Welcome to an ongoing series here at Land-Grant Holy Land — Freshman Focus. The summer months are here and we anxiously await the beginning of preseason camp, when this year’s crop of Buckeyes will be back hard at work preparing for the 2021 campaign. That being the case, we are nearly finished introducing you to Ohio State’s incredibly talented freshman class. Each edition of Freshman Focus has highlighted one of the newest Buckeyes, and has hopefully provided a glimpse at what they will bring to the team in the coming years.
I miscounted last week and said there was only one position player left after Michalski, but there are actually still two left, including this weeks subject: Sam Hart.
Ohio State only brought in one tight end in its 2021 class, and that came in the form of the three-star prospect out of Aurora, Colorado. The 6-foot-5, 225-pound Hart comes to Columbus as the No. 16 tight end and No. 3 player out of his home state in the cycle. The Buckeyes really wanted to grab two guys at the position in 2021, but things just didn’t wind up working out that way. Luckily, they really like what they got in Hart despite not being one of those standout blue chip prospects the program has made a habit of landing.
Hart has been a member of this freshman class for quite some time now, committing to Ohio State all the way back in December of 2019. He drew a ton of interest from all around the country during the recruiting process, collecting over 20 offers for his services including from the likes of Colorado, Iowa, LSU, Michigan, Notre Dame, Oregon, Texas and more. Hart had actually received a Crystal Ball to the Irish in the summer of 2019, but instead chose to join the Buckeyes later that winter and remained firm in that decision right through Signing Day.
Showing out on both the football field and the wrestling mat for Cherokee Trail High School, Hart played both tight end and defensive end for the Cougars. Over 24 games played in his career, he hauled in 62 receptions for nearly 1,000 yards and nine touchdowns on offense. On defense, he racked up 33 total tackles to go along with 8.5 sacks and three pass breakups. He was named second-team all-state as a junior in 2019 after putting up a career-high 562 receiving yards and seven TDs over 11 games that season. As a wrestler, Hart was the state champion last winter, finishing with a 38-0 record in the 200-pound weight class.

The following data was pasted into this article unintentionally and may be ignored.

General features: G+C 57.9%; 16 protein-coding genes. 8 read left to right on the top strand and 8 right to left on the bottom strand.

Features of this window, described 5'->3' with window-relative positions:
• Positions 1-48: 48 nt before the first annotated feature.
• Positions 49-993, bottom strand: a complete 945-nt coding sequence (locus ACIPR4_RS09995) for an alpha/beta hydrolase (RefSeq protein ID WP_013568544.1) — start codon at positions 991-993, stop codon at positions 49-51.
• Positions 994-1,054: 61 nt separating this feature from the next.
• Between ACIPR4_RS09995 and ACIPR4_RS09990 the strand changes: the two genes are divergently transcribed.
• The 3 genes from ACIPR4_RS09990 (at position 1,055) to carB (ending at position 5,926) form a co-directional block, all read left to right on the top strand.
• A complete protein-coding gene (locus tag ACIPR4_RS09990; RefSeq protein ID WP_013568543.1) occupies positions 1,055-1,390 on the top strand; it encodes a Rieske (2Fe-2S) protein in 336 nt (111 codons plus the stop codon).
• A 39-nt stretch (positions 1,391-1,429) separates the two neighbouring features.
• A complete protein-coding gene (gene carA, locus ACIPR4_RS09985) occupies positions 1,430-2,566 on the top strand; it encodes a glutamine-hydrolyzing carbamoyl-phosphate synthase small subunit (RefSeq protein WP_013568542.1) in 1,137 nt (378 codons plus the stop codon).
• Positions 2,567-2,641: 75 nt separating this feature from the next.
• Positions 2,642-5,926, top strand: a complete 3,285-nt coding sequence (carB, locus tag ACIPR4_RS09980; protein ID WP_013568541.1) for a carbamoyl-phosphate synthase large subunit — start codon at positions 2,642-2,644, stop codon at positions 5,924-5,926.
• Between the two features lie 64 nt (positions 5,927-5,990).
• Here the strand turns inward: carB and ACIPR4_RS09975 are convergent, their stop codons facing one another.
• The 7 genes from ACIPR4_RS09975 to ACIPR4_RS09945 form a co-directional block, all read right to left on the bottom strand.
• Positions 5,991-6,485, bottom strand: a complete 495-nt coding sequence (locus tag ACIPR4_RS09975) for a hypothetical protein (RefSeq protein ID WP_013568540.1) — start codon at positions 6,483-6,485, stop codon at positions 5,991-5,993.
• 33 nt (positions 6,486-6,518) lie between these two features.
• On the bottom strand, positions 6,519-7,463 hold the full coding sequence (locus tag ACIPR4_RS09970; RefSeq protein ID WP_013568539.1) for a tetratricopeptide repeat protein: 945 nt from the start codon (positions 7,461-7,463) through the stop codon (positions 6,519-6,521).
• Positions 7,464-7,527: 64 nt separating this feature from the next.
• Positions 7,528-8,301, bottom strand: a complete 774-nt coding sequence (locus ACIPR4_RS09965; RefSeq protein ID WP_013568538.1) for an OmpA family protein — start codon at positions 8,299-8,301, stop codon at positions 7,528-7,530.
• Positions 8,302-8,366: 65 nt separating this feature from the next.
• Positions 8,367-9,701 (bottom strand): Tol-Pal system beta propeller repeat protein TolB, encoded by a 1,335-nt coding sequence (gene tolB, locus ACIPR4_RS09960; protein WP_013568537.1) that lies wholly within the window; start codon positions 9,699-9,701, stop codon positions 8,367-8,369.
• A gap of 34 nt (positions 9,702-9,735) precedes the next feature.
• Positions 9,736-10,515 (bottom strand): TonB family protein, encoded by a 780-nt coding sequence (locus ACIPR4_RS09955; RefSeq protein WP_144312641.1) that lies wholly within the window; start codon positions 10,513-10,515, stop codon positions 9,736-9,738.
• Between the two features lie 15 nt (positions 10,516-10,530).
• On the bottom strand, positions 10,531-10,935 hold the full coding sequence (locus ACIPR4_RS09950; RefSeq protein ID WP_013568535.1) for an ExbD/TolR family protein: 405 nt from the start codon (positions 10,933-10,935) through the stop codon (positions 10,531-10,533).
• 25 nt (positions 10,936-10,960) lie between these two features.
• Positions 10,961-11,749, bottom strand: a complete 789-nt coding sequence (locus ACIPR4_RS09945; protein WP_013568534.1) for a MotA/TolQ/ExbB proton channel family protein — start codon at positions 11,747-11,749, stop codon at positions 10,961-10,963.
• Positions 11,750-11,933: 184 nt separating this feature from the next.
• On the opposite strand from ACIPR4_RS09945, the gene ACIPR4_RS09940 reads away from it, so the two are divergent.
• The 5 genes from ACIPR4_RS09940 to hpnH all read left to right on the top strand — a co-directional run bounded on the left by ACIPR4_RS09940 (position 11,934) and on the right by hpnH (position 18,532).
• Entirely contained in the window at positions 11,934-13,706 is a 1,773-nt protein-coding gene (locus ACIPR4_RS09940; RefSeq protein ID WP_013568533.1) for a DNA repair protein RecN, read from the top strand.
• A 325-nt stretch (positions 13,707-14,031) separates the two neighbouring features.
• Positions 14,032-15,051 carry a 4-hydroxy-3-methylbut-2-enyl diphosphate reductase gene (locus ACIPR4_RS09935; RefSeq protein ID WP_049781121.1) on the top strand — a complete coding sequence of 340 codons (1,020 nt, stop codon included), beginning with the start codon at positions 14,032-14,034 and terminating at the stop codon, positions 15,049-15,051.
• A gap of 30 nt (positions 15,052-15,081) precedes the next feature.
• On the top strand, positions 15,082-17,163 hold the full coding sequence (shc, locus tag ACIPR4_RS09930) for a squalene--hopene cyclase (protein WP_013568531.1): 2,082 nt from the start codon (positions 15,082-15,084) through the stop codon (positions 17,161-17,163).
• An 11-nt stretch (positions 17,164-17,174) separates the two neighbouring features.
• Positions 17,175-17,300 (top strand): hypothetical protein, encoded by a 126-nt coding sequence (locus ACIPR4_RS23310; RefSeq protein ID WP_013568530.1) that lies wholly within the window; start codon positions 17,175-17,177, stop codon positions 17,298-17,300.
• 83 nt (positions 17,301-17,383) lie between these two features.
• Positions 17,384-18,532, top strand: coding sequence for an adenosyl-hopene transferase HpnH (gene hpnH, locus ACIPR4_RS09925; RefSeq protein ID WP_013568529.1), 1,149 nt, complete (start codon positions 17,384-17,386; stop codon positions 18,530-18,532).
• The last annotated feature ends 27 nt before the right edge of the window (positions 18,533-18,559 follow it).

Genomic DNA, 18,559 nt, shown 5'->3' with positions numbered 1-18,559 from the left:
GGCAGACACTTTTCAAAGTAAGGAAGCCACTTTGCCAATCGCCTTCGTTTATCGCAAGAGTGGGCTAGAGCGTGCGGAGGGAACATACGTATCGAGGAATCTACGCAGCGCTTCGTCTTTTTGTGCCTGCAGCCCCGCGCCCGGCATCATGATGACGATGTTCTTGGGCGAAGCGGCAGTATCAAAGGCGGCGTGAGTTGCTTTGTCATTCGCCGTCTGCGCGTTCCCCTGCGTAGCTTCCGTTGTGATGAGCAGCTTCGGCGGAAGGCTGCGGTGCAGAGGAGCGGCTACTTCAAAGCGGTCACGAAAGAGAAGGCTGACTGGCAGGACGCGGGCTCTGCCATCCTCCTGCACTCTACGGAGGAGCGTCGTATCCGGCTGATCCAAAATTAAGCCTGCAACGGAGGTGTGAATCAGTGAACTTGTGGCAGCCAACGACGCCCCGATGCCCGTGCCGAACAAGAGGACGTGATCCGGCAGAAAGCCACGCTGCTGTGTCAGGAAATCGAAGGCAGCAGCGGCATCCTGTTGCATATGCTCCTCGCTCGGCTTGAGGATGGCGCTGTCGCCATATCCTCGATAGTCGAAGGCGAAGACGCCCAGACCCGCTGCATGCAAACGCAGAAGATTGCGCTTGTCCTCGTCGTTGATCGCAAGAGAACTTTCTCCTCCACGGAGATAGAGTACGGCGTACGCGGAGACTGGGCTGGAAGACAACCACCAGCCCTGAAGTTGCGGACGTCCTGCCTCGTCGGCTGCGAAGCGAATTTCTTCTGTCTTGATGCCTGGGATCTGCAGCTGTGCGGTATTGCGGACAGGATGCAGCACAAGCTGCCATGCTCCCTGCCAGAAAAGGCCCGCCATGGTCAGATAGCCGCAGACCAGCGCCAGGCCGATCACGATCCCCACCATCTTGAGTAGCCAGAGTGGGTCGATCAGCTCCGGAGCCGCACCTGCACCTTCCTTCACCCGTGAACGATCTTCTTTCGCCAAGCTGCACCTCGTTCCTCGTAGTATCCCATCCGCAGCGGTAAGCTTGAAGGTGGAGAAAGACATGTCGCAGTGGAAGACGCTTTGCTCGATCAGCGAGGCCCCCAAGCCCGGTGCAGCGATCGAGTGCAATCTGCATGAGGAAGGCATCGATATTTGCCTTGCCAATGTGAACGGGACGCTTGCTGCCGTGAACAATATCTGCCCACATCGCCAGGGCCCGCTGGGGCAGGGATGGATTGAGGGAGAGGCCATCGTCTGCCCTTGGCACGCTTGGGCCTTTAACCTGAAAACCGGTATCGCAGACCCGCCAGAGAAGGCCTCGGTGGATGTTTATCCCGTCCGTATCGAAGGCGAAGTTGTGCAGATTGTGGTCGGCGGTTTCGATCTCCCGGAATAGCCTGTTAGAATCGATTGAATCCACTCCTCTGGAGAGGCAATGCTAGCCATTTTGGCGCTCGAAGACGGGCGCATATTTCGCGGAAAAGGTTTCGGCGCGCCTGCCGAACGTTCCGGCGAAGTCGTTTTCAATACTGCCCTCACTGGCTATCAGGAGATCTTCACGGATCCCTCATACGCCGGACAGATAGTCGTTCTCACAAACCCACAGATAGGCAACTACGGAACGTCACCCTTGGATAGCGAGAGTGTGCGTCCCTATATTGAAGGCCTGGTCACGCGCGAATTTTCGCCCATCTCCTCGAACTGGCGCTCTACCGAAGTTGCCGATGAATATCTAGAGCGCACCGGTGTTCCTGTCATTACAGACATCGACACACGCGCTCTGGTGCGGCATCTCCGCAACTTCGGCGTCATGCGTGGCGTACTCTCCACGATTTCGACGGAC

As you can tell by his accolades, Hart is an excellent athlete at the tight end spot. His wrestling chops certainly aided with his strengths in the blocking game on the football field, and he is a very capable pass-catcher as well, as can be seen in his highlight tape:
Colorado isn’t the most fertile recruiting state in the country by any means, and Hart really made some guys look silly after the catch as he was simply faster and stronger than most of his opponents. It is a rarity that Ohio State looks to Colorado for talent, but it isn’t the first time the Buckeyes have brought in a player from the Centennial State. You’ve got to go back quite a ways, however, to find another, as it hasn’t happened since offensive lineman Joey O’Connor committed to OSU back in the 2012 class. Hart and O’Connor are the only two Ohio State commits out of Colorado in the modern recruiting era.
Hart probably thought Jeremy Ruckert would go pro following the 2020 season, opening the door for early playing time as a freshman. However, it certainly can’t hurt for him to learn behind a guy that he has been compared to in the past, and a tight end that Hart looks up to as someone he can emulate at the next level.
“That’s pretty special to me because when I get there, that’s who I’m gonna look up to,” Hart said to Eleven Warriors of the Ruckert comparisons. “He’s a great role model to look up to. He’s an upperclassman and he’s done a lot of great things with the program, and he’s got a bright future ahead of him. That’s kind of my goal right now.”
Ohio State isn’t exactly a place known for its tight end usage, but the Buckeyes were always at the front of Hart’s mind during the recruiting process.
“I kind of had them in my mind. I went on visits at the end of June and in July, and I went on some game day visits to Notre Dame and USC. Those were my other top-two choices,” Hart said. “But I kind of knew Ohio State was my favorite throughout that, and then that Penn State game it was like, ‘This is my home. I’m ready.’ A few weeks later, I called up Coach [Tony] Alford, Coach Wilson and Coach [Ryan] Day and committed, and I’ve been so happy with my decision.”
Ruckert is far and away the clear No. 1 tight end on the roster as we head into 2021, but behind him things get a bit murky. With Luke Farrell now a member of the Jacksonville Jaguars, its leaves the options for the second TE between converted defensive end Cade Stover, converted wide receiver Gee Scott Jr., and a handful of other unproven talents. It isn’t entirely out of the question to say that Hart could see some early playing time in year one in Columbus, and it would not be at all shocking to see him get significant snaps late in blowouts as he earns the coaching staff’s trust to see additional minutes earlier in games.
Ruckert will be an early-round NFL Draft pick at the conclusion of the 2021 campaign, and Hart could become the heir apparent to Ohio State’s No. 1 tight end spot. Scott and Stover will be legitimate challengers as they get their feet wet in the role, but as the only natural tight end of the trio, Hart will have a leg up on the competition if he can show some things as a freshman.